It has been shown that differentiation of the trophectoderm does not require the participation of basement membranes (Smyth et al., 1999). The mural trophectoderm at the late blastocyst stage acquires vigorous phagocytic activity and internalizes beads in vitro (Rassoulzadegan et al., 2000). We exposed blastocysts to beads at E3.5 and cultured them in the outgrowth medium to examine their properties. Phagocytosis was evident even in the blastocysts that later showed ICM failures (i.e., they were likely derived from the knockout; unpublished data), suggesting that hensin was not required for terminal differentiation of mural trophectoderm, the first epithelia in mice.
LacZ staining of the embryo, in the outgrowth assay, indicated that hensin was expressed at the central ICM region at the time of outburst and in the presumptive visceral endoderms after 7 d in culture (Fig. 2 B). Thus, hensin knockout embryos seemed to die because of their inability to form the egg cylinder in the outgrowth assay. To identify the mechanism of ICM failure, we stained blastocysts with the TUNEL reagent to detect the apoptosis. Freshly isolated E3.5 blastocysts had no TUNEL-positive cells. Control blastocysts cultured overnight in M16 showed TUNEL-positive cells near the surface of the ICM. LacZ staining indicated that hensin was expressed in the primitive endoderm and/or the ICM in the blastocyst cultured overnight (Fig. 2 C). 95% (83/87) of the blastocysts from wild-type crosses had less than six TUNEL-positive cells. In contrast, 27% (27/99) of the blastocysts recovered from hensin heterozygote crosses had 7–16 TUNEL-positive cells. These results suggested that the disintegration of the ICM occurred via apoptosis.
Because the pattern of expression suggests that at the time of embryonic death (i.e., ∼E4.5), hensin is expressed in the primitive endoderm (the precursor of visceral endoderm), it is likely that embryonic lethality is due to a defect in either the formation or the terminal differentiation of the primitive endoderm layer.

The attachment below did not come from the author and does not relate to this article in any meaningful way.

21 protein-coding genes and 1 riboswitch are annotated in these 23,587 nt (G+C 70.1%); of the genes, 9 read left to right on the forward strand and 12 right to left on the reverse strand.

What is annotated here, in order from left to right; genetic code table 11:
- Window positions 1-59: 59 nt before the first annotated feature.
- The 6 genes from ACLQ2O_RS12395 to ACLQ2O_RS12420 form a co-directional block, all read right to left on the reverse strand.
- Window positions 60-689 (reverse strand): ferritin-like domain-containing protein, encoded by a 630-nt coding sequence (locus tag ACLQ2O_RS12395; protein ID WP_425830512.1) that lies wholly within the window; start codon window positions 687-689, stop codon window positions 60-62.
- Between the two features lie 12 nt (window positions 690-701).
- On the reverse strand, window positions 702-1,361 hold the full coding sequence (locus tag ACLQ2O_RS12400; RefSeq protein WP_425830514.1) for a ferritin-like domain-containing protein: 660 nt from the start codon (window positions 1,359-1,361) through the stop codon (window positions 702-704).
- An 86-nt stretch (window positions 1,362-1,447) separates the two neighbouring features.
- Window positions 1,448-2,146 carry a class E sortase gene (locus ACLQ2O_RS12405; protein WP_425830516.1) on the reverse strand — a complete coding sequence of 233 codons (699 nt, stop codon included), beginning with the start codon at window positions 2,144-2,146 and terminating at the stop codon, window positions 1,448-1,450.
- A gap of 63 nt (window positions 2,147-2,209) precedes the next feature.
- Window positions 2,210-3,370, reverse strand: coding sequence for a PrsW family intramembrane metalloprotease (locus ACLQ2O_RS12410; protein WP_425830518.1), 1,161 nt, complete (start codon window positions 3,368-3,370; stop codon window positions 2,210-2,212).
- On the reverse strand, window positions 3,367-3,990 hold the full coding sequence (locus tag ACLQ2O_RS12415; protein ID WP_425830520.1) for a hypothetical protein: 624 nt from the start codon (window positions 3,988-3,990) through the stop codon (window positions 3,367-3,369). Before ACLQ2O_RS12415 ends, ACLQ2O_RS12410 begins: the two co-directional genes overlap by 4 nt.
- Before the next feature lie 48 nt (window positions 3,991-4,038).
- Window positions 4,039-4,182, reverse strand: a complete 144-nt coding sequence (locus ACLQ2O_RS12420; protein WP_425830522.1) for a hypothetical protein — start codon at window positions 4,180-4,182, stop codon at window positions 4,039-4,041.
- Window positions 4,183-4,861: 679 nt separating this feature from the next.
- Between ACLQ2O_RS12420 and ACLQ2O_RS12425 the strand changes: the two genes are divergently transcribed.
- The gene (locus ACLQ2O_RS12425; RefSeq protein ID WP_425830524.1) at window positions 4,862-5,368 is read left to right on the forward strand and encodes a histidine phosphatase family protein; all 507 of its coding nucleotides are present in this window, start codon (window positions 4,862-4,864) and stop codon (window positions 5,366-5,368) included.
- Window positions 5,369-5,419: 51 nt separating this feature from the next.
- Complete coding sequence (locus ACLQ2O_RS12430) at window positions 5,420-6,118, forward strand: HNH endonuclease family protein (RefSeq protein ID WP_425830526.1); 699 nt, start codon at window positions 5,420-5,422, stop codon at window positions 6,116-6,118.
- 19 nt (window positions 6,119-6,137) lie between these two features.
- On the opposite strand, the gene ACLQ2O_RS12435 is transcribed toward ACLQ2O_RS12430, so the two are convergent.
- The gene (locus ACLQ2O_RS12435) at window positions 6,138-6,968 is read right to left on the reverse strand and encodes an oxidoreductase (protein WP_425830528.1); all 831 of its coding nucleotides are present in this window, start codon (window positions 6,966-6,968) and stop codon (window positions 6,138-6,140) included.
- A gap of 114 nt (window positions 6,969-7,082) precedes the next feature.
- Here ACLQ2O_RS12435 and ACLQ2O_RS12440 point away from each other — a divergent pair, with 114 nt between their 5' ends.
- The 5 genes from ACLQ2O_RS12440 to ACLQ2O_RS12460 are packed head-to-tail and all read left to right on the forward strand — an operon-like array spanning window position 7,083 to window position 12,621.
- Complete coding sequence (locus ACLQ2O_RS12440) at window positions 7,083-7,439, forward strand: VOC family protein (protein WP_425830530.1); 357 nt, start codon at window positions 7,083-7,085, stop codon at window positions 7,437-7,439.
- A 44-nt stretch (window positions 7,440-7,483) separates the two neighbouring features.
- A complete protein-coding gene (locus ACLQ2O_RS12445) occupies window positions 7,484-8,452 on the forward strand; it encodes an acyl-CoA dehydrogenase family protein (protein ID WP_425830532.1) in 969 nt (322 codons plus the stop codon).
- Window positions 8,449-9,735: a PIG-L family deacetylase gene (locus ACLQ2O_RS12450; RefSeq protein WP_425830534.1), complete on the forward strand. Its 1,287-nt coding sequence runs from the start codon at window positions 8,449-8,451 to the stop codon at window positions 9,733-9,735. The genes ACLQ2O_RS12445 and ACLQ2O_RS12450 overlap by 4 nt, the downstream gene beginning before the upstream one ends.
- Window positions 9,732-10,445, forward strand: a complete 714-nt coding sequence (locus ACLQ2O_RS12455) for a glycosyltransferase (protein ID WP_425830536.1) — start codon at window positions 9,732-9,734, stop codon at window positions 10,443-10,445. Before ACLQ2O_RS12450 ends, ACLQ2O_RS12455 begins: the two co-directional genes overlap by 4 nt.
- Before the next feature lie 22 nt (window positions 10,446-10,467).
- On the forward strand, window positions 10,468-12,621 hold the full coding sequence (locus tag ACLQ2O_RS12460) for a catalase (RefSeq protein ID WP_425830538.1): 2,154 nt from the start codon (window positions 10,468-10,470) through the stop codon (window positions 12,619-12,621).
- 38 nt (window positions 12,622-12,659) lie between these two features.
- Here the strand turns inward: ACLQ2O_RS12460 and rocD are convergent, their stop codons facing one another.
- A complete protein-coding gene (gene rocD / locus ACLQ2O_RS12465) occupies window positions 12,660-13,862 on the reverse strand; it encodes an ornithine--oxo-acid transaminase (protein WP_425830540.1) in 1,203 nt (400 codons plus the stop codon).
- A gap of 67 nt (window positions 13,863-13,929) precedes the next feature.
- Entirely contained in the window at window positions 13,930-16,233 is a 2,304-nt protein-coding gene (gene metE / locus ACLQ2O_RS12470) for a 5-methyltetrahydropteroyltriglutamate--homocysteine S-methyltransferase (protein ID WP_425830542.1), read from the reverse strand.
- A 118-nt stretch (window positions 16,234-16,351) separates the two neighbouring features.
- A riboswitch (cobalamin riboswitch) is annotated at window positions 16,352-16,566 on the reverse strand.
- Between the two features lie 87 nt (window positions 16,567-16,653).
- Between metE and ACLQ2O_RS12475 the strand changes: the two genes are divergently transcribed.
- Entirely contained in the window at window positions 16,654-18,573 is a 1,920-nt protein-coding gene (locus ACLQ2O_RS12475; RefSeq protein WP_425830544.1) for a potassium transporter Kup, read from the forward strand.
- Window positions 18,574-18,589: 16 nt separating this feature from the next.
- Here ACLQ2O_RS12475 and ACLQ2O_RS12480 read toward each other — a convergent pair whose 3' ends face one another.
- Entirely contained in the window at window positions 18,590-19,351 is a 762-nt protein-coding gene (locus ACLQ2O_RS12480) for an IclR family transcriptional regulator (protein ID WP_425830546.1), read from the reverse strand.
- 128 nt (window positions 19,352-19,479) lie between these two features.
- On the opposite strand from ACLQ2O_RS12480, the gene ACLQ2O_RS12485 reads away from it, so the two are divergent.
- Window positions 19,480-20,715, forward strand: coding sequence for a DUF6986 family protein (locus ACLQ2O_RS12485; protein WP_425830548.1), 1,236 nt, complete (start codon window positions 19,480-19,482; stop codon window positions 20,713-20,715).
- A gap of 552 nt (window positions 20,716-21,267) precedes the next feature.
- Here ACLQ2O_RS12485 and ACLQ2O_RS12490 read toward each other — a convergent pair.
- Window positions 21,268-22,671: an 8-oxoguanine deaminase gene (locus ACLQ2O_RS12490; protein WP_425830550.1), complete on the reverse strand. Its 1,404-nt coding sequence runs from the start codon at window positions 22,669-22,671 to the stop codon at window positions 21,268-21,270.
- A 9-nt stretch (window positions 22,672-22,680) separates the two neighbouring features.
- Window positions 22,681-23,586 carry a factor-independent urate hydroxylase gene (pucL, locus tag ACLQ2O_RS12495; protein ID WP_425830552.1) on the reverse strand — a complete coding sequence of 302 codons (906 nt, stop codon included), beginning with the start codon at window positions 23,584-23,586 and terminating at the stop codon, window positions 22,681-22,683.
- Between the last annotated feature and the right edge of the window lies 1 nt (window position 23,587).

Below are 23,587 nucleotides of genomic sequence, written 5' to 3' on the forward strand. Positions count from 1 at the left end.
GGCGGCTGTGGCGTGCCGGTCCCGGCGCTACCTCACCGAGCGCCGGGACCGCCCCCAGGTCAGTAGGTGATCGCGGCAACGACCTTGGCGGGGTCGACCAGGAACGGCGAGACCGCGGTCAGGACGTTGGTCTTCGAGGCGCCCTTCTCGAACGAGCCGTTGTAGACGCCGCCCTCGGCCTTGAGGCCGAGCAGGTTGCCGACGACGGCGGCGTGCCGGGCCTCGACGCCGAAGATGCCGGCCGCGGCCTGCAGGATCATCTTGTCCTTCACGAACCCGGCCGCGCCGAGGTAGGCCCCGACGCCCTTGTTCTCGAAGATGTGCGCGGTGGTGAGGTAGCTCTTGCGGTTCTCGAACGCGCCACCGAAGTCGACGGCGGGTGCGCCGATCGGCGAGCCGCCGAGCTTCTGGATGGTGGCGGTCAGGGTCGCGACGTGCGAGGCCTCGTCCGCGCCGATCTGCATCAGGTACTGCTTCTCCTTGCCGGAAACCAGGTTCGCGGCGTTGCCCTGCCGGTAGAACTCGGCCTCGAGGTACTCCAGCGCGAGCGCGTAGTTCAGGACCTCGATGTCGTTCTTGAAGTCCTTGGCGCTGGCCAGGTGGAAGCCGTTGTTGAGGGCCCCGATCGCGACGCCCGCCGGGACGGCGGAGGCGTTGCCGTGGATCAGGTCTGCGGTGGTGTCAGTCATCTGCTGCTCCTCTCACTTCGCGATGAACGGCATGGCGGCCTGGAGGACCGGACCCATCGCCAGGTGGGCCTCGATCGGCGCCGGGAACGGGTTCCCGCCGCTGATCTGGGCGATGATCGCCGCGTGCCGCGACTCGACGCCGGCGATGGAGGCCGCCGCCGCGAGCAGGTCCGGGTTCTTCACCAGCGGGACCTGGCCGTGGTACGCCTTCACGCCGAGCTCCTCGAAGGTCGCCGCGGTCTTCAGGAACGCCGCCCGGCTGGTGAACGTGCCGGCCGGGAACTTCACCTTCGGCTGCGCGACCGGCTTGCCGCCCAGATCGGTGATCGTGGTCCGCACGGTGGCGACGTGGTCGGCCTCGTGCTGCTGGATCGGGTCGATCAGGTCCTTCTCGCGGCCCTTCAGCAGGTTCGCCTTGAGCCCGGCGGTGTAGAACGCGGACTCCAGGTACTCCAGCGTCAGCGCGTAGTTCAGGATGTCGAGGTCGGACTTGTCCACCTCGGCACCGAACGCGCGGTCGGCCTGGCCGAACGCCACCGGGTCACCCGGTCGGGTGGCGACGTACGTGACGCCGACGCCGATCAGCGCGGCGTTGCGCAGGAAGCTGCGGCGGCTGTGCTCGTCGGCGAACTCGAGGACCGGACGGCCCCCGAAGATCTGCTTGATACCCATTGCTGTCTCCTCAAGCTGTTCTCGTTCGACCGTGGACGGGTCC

Hemisphere formation from ES cells on ECM filters
Hensin's early expression in the ICM and/or primitive endoderm and high expression in the visceral endoderm (Fig. 1 E), and the ICM failure due to apoptosis (Fig. 2 C), suggested that hensin might play a critical role in endoderm terminal differentiation. To directly test the effect of polymerized hensin on the basal surface of ES cells, we seeded the cells on filters. ES cells were plated at low density and cultured for 5 d on a filter coated with fibronectin, collagen type IV, or laminin, or on a hensin-conditioned filter, with or without leukemia inhibitory factor (LIF; Fig. 3 A). In the presence of LIF, ES cells plated on fibronectin formed an epithelial-like monolayer. Unexpectedly, ES cells plated on laminin- or hensin-conditioned filters had slower proliferation and expansion in the x-y plane, but started to grow in the z axis, forming hemispheres. ES cells plated on collagen type IV produced small hemispheres at first; but, within 5 d of culture, the structures fused with each other, forming a monolayer. Without LIF, we did not observe hemispheres on any matrix; instead, the structures were amorphous multilayers of cells. The number of hemispheres formed on hensin or laminin was several hundred per filter (Fig. 3 B). The dimension of each hemisphere was ∼100–400 μm in diameter and ∼30–90 μm in height. Hemispheres were composed of approximately six to seven layers of cells, with an empty space in the center next to the filter (Fig. 3 C), a phenomenon that seemed similar to cavitation (Coucouvanis and Martin, 1995). These hemispheres could survive over 10 d in culture and sometimes fused with each other. These results indicated that ES cells received a distinct signal from each ECM.
The hemispheres on laminin were larger and taller than those on hensin, but were easily detached from the filter on changing the medium or other manipulations. Because the interaction between the basal surface of cells and ECM can be mediated by hemidesmosomes, we stained the hemispheres with antibodies against the desmosomal components desmocollin and desmoglein (Fig. 3 D). Desomocollin was detected in the outermost layer of hemispheres formed on hensin. The antibody detected a ringlike structure at the base of the hemisphere as well as scattered large dots, suggesting the establishment of hemidesmosomes. In contrast, the expression of desmocollin was very low in the hemisphere formed on laminin. Desmoglein was highly expressed, but mostly in the cell–cell border of these laminin-induced hemispheres; it was not expressed in the hensin-induced hemispheres. Although the two junctional molecules were detected in both hemispheres 7 d after culture, the results suggested a qualitative difference of desmosomes in the two types of hemispheres. The establishment of desmosomes in the hemispheres was confirmed by electron microscopy (Fig. 3 D).
Antibody-blocking experiments verified the specificity of matrix-induced generation of hemispheres. Addition of hensin-blocking antibodies decreased the number of hemispheres to 50% on the hensin-conditioned filters, suggesting that there might be other factors involved in the hemisphere formation.
Effect of LIF on morphogenesis and differentiation of ES cells